Need of the hour! Cybersecurity Awareness training
The modern news media is full of stories about companies falling prey to hacking attempts or phishing scams. Fortunately, robust cybersecurity training, such as CISSP training, can help your company or agency avoid a similar fate.
When it comes to your agency’s cybersecurity, the human element is just as vital as the technical one.
List of Best Practices For Cybersecurity Awareness Training
Here are seven cybersecurity training best practices to help keep your networks secure.
Inclusive, relatable cybersecurity training
One of the leading issues with the effectiveness of cybersecurity training is the language. In many cases, it tends to use overly technical words for the average trainee. This barrier to understanding will lead employees to retain less of the training and convince themselves that cybersecurity doesn’t have anything to do with their jobs. Using simple, accessible language, you can teach your employees how to keep their computers secure.
Cybersecurity training also needs to be hands-on. Employees will have a greater chance of learning to practically apply their skills if they practice them in a physical setting.
Perform frequent audits
Performing frequent audits will give you an idea of where your company is vulnerable to a cybersecurity attack and how you can improve as a company.
The first (and most significant) step to performing an audit is to check employee workstations. This pre-audit will include checking for software that isn’t in line with cybersecurity practices or if the employee at the workstation uses a password management tool. This step can be performed either remotely or in person.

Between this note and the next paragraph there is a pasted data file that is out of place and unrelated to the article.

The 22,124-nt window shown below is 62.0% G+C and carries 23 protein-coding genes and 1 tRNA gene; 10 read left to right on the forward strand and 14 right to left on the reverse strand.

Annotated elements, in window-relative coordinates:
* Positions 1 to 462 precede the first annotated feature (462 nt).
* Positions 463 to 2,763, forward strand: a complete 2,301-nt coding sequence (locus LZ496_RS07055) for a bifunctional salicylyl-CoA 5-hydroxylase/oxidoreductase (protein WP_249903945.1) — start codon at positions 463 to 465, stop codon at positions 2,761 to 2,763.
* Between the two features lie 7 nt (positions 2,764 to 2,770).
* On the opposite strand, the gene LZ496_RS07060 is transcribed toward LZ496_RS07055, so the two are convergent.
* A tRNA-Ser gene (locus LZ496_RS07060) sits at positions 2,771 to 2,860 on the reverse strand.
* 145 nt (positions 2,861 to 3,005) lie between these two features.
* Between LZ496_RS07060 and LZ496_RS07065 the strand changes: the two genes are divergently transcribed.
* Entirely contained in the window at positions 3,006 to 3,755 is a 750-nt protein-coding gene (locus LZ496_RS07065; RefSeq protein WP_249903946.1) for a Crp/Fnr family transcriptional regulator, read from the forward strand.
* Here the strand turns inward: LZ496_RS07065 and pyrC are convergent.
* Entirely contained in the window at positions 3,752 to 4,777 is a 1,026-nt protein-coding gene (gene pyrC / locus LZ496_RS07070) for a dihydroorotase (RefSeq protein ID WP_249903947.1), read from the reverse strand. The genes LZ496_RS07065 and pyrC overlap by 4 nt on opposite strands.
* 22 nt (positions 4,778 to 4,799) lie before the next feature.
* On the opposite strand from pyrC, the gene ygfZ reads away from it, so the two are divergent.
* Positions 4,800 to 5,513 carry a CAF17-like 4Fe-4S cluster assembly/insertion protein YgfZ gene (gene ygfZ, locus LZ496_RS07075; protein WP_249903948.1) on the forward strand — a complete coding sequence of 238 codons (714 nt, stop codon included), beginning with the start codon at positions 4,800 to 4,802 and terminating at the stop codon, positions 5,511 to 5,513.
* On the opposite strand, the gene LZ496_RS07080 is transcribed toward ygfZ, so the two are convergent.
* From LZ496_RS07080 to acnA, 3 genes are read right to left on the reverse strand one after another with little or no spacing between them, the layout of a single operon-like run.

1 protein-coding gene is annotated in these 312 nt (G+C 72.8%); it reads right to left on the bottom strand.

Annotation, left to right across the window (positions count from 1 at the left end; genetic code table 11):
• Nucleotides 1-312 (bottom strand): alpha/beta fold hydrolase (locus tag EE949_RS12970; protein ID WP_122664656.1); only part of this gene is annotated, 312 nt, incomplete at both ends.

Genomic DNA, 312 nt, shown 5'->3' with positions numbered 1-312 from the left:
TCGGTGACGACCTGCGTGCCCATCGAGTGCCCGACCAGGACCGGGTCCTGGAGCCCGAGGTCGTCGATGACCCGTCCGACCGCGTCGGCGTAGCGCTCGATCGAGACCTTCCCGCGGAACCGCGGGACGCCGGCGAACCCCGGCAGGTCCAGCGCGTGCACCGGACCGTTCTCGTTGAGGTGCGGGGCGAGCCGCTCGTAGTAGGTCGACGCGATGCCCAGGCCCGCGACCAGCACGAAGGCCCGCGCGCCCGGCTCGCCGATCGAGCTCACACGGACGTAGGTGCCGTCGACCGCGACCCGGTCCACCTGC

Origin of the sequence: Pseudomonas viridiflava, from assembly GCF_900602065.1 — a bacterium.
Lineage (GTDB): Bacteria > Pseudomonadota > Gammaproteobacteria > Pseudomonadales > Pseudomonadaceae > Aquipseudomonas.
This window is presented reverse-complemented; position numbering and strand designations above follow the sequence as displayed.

Second, it is good practice to regularly check desk surfaces for sensitive information, such as a password left on a post-it note.
Create company policies with cybersecurity in mind
If you are going to be encouraging cybersecurity in your business, then work it into your company’s policy. This policy inclusion can cover various aspects of cybersecurity, including mandating a password manager and a clean desk policy.
A clean desk policy stipulates that when an employee is away from their desk (whether on break or for the day), they should tidy away sensitive information on their desk surface.
Provide continuous training
Cybersecurity is ever-evolving, and as such, so should training. It is beneficial to keep employees up to date on best practices.
Secondly, continuous training allows for microlearning, which breaks down learning into smaller bites to make it easier for employees to take in and follow.
Offer password security training
Cybersecurity starts with a strong password. Employees should create long passwords using multiple cases and character sets. Better yet, a password manager can build strong, secure passwords and store them for your employees so that they don’t feel the need to save them in plaintext or write them down.
Include cybersecurity training with onboarding
Cybersecurity should be a part of every employee’s experience with your company from day one. Integrating training with onboarding will ensure that even new employees don’t inadvertently create holes in your security or fall prey to a phishing scam.
Give opportunities to practice
Much like a fire drill, you can run drills for cybersecurity practice. It may be easy for employees to notice a phishing attempt in a controlled training environment, but catching one in the middle of a busy workday is more challenging.
Give your employees chances to practice their new skills to maintain your business’s cybersecurity.
Just like you wouldn’t want employees to leave doors and safes unlocked, you don’t want your workers to compromise your agency’s cybersecurity. Incorporating these best practices of Cybersecurity Awareness training can help you keep hackers out of your system.